Abstract 3491: A Combined Gene and Cell Therapy Approach for Conduction System Repair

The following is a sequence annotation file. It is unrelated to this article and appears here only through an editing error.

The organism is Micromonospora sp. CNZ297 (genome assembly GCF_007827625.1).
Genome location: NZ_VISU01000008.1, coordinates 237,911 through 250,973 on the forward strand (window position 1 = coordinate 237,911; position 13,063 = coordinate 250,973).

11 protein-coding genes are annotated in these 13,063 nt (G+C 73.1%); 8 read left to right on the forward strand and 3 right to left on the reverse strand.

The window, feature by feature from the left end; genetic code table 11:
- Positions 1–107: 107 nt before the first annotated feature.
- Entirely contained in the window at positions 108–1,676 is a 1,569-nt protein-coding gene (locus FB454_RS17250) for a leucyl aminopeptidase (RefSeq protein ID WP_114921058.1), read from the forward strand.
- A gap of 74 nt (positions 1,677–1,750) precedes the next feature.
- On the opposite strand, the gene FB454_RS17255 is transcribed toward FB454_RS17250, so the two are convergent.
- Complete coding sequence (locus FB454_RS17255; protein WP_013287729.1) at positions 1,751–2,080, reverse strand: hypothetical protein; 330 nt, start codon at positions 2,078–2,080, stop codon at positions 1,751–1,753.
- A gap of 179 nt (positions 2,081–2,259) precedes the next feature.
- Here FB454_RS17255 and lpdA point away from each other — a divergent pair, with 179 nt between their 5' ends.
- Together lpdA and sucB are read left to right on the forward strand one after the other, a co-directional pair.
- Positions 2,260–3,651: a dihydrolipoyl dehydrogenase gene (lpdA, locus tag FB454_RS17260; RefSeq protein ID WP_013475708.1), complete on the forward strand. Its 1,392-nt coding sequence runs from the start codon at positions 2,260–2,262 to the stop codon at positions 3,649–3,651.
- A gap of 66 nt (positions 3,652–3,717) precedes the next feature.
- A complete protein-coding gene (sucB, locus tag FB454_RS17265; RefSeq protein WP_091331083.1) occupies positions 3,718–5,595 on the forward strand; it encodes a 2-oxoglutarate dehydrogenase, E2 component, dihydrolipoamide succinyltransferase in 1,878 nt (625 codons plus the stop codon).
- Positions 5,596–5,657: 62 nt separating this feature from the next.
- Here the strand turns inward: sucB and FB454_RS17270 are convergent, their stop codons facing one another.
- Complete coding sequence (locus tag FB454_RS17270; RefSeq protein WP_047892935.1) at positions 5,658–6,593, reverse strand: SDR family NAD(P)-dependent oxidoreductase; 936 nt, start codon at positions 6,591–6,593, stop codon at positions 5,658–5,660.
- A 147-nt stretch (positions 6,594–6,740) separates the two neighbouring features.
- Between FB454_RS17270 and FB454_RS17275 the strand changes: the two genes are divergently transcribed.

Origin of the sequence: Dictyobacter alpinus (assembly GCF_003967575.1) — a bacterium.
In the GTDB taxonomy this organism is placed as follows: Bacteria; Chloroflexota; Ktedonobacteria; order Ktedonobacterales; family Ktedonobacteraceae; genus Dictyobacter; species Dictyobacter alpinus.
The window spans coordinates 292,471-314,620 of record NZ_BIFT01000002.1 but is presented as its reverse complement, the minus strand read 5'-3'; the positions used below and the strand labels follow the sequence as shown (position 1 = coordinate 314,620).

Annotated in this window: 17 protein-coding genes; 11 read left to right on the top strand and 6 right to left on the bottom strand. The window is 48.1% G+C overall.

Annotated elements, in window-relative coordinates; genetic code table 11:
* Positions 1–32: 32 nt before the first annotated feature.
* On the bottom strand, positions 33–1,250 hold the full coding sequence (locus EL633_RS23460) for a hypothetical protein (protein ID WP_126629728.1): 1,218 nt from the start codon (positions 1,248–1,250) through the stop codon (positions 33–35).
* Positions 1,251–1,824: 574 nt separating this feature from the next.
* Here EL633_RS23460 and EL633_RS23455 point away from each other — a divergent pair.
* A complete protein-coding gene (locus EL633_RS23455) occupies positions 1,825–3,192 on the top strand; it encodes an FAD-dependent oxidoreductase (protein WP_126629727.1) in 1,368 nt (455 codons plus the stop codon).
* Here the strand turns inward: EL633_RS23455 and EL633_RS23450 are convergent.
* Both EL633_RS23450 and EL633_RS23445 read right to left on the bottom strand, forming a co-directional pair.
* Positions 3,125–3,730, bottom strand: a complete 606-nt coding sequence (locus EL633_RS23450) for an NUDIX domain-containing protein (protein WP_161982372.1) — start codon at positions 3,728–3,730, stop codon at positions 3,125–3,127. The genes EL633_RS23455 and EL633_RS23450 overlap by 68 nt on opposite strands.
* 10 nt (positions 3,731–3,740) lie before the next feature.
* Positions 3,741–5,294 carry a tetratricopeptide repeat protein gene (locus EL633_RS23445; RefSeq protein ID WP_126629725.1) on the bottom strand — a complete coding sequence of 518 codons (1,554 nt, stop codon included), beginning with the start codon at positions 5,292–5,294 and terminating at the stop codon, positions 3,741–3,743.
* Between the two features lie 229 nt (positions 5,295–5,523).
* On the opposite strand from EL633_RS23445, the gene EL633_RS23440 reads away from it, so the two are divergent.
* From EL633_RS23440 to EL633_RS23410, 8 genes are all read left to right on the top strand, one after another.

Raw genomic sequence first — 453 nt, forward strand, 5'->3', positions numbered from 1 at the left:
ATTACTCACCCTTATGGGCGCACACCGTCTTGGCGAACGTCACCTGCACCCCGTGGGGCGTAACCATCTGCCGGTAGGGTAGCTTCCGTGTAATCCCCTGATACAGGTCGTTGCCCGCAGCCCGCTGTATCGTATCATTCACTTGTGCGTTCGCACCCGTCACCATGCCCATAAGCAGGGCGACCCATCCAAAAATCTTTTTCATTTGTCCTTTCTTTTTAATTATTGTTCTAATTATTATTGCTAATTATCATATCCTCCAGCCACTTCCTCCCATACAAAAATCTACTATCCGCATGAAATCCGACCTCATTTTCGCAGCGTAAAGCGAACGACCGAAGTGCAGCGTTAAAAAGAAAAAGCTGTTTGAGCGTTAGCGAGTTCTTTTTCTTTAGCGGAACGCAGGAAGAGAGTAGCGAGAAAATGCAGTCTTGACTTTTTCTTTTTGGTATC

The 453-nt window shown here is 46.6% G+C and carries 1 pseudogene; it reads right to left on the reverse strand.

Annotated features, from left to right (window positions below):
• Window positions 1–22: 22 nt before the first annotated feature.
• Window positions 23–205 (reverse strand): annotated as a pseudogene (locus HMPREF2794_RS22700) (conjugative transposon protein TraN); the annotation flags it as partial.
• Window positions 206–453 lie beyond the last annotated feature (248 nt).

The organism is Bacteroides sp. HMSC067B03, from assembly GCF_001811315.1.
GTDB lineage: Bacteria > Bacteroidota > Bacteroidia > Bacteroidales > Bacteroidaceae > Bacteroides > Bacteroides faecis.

Abnormalities in myocardial conduction may underlie both bradyarrhythmias and reentrant tachyarrhythmias. Here, we present a novel strategy for conduction repair utilizing genetically engineered cells designed to form biological “conductive cables”. An in vitro model of conduction block was established using spatially-separated, non-synchronized, beating human ES-derived cardiomyocyte clusters. We next examined the hypothesis that HEK293 cells transfected with the Nav1.5 voltage-gated sodium channel can couple with the cultured myocytes and synchronize their electrical activity. Cx43 immunostaining and Calcein-dye transfer experiments confirmed the formation of functional gap junctions between the engineered cells and neighboring myocytes. A microelectrode array mapping system was used to assess the ability of the engineered cells to synchronize contractions of these spatially separated clusters (activation maps in Fig. 1⇓). Synchronization was defined by the establishment of fixed local activation time differences between the two clusters and convergence of their spontaneous activation cycle lengths. Nontransfected control cells were able to induce synchronization between myocyte clusters separated by distances up to 300 μm (n=21). In contrast, the engineered cells synchronized contractions between clusters separated by up to 900 μm, the longest distance studied (n=23). In conclusion, genetically engineered cells, transfected to express Na+ channels, can form biological conduits bridging and coupling excitable cells. This novel cell therapy approach may be used for the development of therapeutic strategies for both brady- and tachyarrhythmias.